insurance,
and
real estate

Selected
service s 4

P rofessional and Adm inistrative
Accountants--------------------------------------------------A u d ito rs--------------------------------------------------------Chief accountants-----------------------------------------A ttorn eys-------------------------------------------------------M anagers, office serv ice s------------------------Job a n a ly sts-------------------------------------------------D irectors of personnel-------------------------------C h e m is ts ------------------------------------------------------E n g in eers------------------------------------------------------

100
104
99
105
99
101
99
99
100

104
104
(5)
101

99
100

108
97

112
106
109
104
103
103
107
106
106

123
102
117
106
110
107
111
99
105

no
(5)
108
(5)
97

101
95
(5)
106

(?)
(!)
(5)
0
(5)

96
95

(5)

91
91
101
95
97
88
103
(5)
(5)

(5)
99

0
(5)

(?)
( )
?
(5)
96
{*)

101
( !)

(!)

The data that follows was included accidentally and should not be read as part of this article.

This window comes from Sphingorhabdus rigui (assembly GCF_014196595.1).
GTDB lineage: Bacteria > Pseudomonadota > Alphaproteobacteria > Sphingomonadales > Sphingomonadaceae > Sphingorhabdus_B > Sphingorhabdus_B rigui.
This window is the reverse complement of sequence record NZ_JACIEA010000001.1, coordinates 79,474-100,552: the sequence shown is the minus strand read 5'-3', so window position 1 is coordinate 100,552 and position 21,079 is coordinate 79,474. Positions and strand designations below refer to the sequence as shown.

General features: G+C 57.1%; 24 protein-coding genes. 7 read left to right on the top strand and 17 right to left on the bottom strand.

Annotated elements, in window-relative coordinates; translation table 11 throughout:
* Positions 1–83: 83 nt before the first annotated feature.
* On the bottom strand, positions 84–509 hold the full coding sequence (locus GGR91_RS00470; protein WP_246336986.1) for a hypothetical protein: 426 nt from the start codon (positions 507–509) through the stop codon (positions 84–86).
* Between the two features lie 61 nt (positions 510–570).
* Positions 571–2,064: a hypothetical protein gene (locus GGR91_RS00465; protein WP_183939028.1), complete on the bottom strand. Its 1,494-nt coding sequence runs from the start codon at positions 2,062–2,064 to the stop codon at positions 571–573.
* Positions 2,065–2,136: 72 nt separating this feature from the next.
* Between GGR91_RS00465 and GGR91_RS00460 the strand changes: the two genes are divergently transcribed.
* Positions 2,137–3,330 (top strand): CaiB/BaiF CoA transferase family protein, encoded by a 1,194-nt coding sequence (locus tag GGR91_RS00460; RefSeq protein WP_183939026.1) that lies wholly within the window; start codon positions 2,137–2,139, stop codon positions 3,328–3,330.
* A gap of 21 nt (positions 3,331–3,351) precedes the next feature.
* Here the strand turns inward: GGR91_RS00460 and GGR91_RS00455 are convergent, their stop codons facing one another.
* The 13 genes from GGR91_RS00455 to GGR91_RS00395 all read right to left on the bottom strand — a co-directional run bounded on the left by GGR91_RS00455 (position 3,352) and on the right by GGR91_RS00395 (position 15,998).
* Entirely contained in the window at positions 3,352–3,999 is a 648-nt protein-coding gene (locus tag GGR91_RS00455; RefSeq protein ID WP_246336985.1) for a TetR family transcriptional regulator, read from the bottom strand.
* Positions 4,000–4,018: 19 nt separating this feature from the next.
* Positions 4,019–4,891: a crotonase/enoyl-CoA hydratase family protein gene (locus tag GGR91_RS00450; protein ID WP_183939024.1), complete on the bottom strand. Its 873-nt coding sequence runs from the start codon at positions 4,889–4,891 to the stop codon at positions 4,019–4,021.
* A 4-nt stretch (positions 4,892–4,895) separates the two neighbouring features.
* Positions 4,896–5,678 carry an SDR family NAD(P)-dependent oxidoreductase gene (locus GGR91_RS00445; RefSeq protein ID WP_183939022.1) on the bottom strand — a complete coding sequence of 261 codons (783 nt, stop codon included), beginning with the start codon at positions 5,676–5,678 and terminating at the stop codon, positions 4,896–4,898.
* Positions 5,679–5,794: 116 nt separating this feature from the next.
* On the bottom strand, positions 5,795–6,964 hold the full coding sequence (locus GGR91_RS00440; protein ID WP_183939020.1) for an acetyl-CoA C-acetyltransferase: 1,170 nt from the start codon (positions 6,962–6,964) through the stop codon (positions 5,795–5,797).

( )
0
()
(5)
104
101

T echnical
Engineering technicians-----------------------------D raftsm en------------------------------------------------------

0
(5)

102
101

C lerica l
Bookkeeping-m achine o p e r a t o r s ------------C lerk s, accounting--------------------------------------C lerk s, f ile --------------------------------------------------Keypunch o p e r a to r s -----------------------------------Office boys or girls-------------------------------------Stenographers----------------------------------------------Switchboard o p erators-------------------------------Tabulating-m achine o p e r a to r s ----------------T y p ists-----------------------------------------------------------

114
105
99
103
99
102
107
107
101

97
87
87
89
93
90
78
93
93

93
86
93
90
92
88
94
92
91

(5)
101